I went to the latest NAWA (North American Women’s Association) meeting a few days ago (feeling slightly guilty that I hadn’t been to the previous month’s gathering) partly because there were going to be traders there, but mainly because I was interested to hear Kathy Knowles speak.
I had originally met her sometime in 2008 at the Canadian High Commissioner’s residence at an informal “tea”. I had heard a little about her, and was really impressed in her work in setting up community libraries in Accra. Basically she started off in her garden in the early 1990s, but unlike many other expatriates, she continued the commitment, and has continued to support many of these institutions, including the Nima library and the Nima community centre.
Because many people at the NAWA meeting had heard her accounts before, this time Kathy concentrated on her books, and how she went about producing children’s books with an African setting. I have mentioned before the gorgeous books which Kathy and colleagues at the Osu Children’s Library Fund have put together. To me they are so appropriate and I bought some more, to be given to KAC for some of her friends.
I didn’t really talk to Kathy or to her colleague, Deborah Crowley, but I did think that there are issues about libraries and community libraries which I guess they must be confronting fairly regularly. Because there is no government involvement I suspect it must be a constant battle to sort out official paper work, and get support from key local policy makers or policy implementers, especially if someone said that certain bills might be paid as a contribution.
I guess I was also thinking about sustainability (from communities and/or donors) and even the lack of involvement of professional organisations in our environment. Certainly one is always hearing politicians and others mentioning the need for such libraries, and certainly at British Council Ghana we were always being approached for support from groups setting up or wanting to set up libraries. I always tried to say that the long-term issues also needed to be looked at, as books do wear out – and with children, this happens really, really quickly! I don’t know why but I always felt that community libraries were seen to be a “good thing”, but that they were not really seen as institutions that needed continuous support. I suppose that is the major reason why the Ghana Library Board hasn’t done very well. Lip-service is cheap; a regular budget to buy books and/or magazines is not.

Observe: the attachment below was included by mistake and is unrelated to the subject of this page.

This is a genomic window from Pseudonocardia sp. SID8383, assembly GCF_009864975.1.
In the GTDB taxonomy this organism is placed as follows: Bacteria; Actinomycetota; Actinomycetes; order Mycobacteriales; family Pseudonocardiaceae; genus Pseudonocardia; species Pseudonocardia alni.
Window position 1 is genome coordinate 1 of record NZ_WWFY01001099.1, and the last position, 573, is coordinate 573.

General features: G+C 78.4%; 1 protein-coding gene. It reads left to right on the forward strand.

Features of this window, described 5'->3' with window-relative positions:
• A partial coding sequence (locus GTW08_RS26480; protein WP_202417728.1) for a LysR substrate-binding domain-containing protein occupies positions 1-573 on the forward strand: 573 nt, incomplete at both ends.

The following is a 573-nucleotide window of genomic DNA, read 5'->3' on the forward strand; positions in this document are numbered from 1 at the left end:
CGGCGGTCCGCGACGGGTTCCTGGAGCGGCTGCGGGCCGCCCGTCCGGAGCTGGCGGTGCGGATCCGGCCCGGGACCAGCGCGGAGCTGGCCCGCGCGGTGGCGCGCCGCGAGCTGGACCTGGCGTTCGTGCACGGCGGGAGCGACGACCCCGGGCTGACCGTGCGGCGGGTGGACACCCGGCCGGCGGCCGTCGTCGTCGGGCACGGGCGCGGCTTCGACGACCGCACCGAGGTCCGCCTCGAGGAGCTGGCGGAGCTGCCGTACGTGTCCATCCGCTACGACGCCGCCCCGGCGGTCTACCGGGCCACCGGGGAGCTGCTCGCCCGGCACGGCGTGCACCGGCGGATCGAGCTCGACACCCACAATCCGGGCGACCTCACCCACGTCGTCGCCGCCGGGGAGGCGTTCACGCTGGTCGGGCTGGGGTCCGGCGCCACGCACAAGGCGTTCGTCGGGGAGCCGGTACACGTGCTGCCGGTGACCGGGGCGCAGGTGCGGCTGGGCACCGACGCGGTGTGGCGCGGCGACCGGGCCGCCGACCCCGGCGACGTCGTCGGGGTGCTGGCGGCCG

I also wonder whether the fact that because many of the librarians who have been active in professional groups such as the Ghana Library Association have come from either the academic or research sector has meant that there hasn’t been that much involvement with public or community libraries. I do think that is changing as more staff from the Ghana Library Board do attend GLA gatherings, but unfortunately the leadership of that institution (GLB) is not exactly what I would call exciting. Well, at least now there is an actual Board for the Ghana Library Board, with the Chair being a former MP and former librarian, Kosi Kedem. Maybe that will mean more attention is paid to the neglected institutions of school, public and community libraries. I do hope so.